Hardcore for Nerds

"Why sneer at the intellectuals?"*
punk music, left politics, and cultural history - previously found here.
contact: gabbaweeks[at]gmail.com (sorry, no promos/submissions, thanks) or ask
Dublin/Galway, Ireland. 26, history graduate & human rights student
HFN | Best New Punk | HFN 2012 2011 2010 2009 | HRO 2k9 | Hoover Genealogy Project | @HC4N
*from the title of a review of Arthur Koestler's Arrival and Departure by Michael Foot, Evening Standard, Nov. 26, 1943.
Feb 28
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St. Stephen’s Green in Dublin is really a maze of statues, monuments and memorials that requires a long time wandering around (or a detailed perusal of the map, perhaps) to discover them all. A few months ago I found there was a recent addition of a bust of Rabindranath Tagore, India’s only Nobel Laureate in Literature (there because W.B. Yeats was a big fan, essentially). Today I noticed this, which in fact dates from 1996, unveiled that year by Ireland’s first female president, Mary Robinson. The inscription says:

"To the women who worked in the Magdalen laundry institutes
and to the children born to some members of those communities
reflect here upon their lives”

That final line I find especially powerful, as it’s not usual that a memorial (save for perhaps the most nationalistic and mythological) feels the need to direct its viewer into the act of remembrance. I have to admit I didn’t stay any longer at the seat after I’d taken the picture, but like many I have been doing some reflection on that part of our history of late. In any case, a group of American tourists came down from the W.B. Yeats grotto/crazy paving and asked me to take their picture towards the middle of the green (naturally, they were very polite and said thank you - I was almost going to play to the welcoming stereotype and wish them a happy visit too, but hey, some of us are actually introverts).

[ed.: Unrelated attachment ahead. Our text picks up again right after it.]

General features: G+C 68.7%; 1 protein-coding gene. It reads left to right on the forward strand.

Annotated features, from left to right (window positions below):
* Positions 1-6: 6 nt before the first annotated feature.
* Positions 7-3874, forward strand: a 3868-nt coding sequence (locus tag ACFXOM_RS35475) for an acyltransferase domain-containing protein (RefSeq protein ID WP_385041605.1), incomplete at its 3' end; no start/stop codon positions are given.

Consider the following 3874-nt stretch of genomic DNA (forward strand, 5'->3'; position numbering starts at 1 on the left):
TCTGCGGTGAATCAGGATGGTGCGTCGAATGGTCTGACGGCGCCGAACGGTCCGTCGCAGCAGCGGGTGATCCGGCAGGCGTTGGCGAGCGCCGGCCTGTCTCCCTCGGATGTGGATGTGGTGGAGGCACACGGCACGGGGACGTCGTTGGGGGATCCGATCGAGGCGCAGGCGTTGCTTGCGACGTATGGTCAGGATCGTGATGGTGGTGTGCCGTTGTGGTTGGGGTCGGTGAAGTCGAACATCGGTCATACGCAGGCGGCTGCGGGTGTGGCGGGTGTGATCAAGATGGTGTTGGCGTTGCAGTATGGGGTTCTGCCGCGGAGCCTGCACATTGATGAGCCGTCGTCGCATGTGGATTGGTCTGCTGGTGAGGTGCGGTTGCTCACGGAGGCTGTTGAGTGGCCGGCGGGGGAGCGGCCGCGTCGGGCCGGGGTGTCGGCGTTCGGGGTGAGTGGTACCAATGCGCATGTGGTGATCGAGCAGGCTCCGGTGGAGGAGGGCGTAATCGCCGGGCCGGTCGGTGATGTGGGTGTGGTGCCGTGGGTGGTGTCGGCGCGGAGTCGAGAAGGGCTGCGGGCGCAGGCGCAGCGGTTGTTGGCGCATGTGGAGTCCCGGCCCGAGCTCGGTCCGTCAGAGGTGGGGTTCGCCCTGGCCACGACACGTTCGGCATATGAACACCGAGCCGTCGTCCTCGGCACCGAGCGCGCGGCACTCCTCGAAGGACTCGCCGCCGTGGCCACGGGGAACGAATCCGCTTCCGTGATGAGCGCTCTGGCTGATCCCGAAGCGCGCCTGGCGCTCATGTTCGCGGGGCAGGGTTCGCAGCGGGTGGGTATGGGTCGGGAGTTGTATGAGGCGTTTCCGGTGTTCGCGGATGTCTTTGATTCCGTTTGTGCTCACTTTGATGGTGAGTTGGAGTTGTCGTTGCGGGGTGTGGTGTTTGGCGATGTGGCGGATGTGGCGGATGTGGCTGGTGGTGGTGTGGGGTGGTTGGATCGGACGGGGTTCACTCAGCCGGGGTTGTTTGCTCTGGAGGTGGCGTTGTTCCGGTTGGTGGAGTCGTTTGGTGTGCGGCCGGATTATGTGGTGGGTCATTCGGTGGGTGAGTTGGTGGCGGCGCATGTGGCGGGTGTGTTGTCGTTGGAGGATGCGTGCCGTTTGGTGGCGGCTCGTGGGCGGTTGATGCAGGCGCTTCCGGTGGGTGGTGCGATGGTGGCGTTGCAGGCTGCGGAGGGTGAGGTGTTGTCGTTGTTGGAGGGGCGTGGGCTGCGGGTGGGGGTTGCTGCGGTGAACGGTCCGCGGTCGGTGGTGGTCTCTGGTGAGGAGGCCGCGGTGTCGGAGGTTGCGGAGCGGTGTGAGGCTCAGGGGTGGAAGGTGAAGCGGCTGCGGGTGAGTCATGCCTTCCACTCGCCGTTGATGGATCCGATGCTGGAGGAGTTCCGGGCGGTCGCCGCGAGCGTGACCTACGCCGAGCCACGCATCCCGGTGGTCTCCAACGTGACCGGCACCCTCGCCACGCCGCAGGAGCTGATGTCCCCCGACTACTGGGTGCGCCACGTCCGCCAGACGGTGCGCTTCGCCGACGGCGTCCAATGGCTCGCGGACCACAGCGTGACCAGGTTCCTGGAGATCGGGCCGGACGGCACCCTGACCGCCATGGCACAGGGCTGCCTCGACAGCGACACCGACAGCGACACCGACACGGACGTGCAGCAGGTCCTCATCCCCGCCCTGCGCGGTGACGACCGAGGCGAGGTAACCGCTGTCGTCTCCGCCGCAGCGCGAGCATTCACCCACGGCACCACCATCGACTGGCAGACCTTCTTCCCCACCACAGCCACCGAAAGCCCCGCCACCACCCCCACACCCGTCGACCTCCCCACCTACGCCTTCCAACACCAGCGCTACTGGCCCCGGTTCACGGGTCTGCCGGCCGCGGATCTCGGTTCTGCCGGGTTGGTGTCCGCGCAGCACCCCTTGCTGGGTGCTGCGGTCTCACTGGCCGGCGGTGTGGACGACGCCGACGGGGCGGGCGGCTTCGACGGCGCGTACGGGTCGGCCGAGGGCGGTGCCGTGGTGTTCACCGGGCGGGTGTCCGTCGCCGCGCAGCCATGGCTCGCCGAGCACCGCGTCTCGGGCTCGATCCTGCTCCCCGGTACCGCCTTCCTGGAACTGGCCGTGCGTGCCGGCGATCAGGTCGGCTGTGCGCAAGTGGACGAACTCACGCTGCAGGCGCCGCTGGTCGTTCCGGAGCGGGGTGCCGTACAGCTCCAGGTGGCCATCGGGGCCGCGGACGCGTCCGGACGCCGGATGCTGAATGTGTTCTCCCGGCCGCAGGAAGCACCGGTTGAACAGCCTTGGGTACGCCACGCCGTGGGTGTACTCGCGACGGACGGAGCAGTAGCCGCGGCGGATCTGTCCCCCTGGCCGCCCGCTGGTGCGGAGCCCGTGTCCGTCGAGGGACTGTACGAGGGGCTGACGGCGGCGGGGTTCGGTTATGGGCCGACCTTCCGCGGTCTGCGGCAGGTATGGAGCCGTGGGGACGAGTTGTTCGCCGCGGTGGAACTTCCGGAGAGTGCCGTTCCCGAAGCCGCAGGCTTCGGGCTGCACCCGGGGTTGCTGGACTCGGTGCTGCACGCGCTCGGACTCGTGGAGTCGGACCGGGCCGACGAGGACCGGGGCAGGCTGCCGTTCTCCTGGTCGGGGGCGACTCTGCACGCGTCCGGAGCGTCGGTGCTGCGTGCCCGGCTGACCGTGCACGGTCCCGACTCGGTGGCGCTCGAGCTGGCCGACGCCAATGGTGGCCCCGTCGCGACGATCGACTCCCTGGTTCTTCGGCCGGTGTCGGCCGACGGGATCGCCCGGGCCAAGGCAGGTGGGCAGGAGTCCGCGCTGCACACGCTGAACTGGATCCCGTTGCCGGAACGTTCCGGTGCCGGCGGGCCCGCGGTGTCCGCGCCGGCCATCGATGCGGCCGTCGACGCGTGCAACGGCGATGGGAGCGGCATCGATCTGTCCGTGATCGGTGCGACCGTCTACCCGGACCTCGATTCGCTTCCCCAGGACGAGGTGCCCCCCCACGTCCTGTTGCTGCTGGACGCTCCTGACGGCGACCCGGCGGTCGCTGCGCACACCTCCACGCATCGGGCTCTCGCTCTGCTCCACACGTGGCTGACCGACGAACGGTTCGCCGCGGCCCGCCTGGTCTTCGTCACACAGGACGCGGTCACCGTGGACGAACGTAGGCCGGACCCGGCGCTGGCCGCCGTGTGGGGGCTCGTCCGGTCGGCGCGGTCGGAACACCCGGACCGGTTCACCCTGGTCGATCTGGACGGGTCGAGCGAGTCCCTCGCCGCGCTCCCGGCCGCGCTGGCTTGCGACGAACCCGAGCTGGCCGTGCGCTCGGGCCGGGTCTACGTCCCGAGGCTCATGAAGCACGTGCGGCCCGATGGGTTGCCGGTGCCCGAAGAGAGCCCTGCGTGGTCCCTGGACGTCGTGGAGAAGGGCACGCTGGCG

St. Stephen’s Green in Dublin is really a maze of statues, monuments and memorials that requires a long time wandering around (or a detailed perusal of the map, perhaps) to discover them all. A few months ago I found there was a recent addition of a bust of Rabindranath Tagore, India’s only Nobel Laureate in Literature (there because W.B. Yeats was a big fan, essentially). Today I noticed this, which in fact dates from 1996, unveiled that year by Ireland’s first female president, Mary Robinson. The inscription says:

"To the women who worked in the Magdalen laundry institutes

and to the children born to some members of those communities

reflect here upon their lives”

That final line I find especially powerful, as it’s not usual that a memorial (save for perhaps the most nationalistic and mythological) feels the need to direct its viewer into the act of remembrance. I have to admit I didn’t stay any longer at the seat after I’d taken the picture, but like many I have been doing some reflection on that part of our history of late. In any case, a group of American tourists came down from the W.B. Yeats grotto/crazy paving and asked me to take their picture towards the middle of the green (naturally, they were very polite and said thank you - I was almost going to play to the welcoming stereotype and wish them a happy visit too, but hey, some of us are actually introverts).

dublin irish history magdalen
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